Another project we complete every year is four shutdowns. We have 150 valves to overhaul in just four weeks. I am responsible for liaising with the client, labour, checking all testing, quoting, invoicing and transport.
How have you found managing a career in, what is seen to be a typically male-dominated industry?
It has been difficult at times; I’ve often felt the need to prove myself and my knowledge. However, once I have engaged with the crew I will be working alongside, I can instantly recognise by their facial expressions that they understand that my knowledge and background makes me the perfect person for the job, despite any preconception based on my gender.
Do you feel that as a woman, you’ve had to work harder than male counterparts to get to where you are in your career?
Absolutely. Particularly during my early career stages, with the responsibility of being a mother to four young children alongside trying to pursue a meaningful career in the mechanical industry, it was difficult at times to receive recognition from both my bosses and peers. However, as I have progressed into newer roles, particularly at EnerMech, I have been lucky to have supportive managers who are incredibly inclusive.
One EnerMech manager who was particularly memorable would constantly ensure that I felt safe and secure while on site for projects, often at times being the only female. He would also ensure I was shown the technical respect deserved for my position in the field.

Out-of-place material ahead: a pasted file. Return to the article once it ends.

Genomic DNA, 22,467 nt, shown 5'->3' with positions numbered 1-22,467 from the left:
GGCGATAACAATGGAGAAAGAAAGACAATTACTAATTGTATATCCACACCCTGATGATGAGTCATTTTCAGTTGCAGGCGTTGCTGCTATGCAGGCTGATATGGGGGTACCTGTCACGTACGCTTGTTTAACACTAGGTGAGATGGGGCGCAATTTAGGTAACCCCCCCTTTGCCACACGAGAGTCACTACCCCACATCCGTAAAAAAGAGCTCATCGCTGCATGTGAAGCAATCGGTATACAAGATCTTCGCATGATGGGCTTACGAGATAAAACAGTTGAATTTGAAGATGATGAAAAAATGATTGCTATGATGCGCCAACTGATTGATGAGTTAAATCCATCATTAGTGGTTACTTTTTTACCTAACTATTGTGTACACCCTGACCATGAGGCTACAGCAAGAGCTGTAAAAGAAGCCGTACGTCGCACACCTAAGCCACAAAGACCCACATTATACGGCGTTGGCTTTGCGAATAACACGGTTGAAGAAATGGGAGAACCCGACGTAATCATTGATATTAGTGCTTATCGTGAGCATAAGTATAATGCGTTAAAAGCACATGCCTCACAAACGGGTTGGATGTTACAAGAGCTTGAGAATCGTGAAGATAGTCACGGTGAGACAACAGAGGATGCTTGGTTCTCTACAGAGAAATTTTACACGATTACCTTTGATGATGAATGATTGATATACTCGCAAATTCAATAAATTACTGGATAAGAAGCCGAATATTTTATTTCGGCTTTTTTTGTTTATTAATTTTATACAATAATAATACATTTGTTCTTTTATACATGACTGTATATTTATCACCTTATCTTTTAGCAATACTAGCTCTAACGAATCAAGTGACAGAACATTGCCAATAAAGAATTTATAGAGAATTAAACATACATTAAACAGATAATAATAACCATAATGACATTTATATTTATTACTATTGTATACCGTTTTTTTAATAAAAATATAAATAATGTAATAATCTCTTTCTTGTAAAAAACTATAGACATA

Given you are in such a high-profile position with EnerMech, do you think your career progression has incentivised more women to join the company?
I am passionate about mentoring the younger generation moving into the energy sector. Recently, I was proud to recommend a young female apprentice whom I’d taken under my wing throughout several mechanical workshops within our valves division, she will soon be joining the company permanently.
I have noticed a lot more women entering the industry since I began with EnerMech 4 years ago. When I did my apprenticeship in 2010, I was the only female. I believe that with more of our key clients forging ahead with diversity in their workplaces, it has set a precedent for EnerMech to continue creating more diverse, inclusive opportunities and job roles outside of just the corporate sphere.
What has been your career highlight to date?
I was honoured to become the first Australian female to receive a Farris PSV certificate in 2008. This is a coveted safety certificate awarded to those working with high-pressure valves. Farris Engineering has a 70-year track record in designing and manufacturing a wide range of spring-loaded and pilot-operated relief valves. It is my hope that more women across the valves division of EnerMech will also be accredited with this prestigious certification.
What would you say to other women thinking about a career in the industry?
Anything is possible. Current industry trends are making the energy sector an increasingly diverse and accommodating space, making it easier than ever for women to have both successful home lives and careers. This is the advice I have tried to impart to my own children and grandchildren.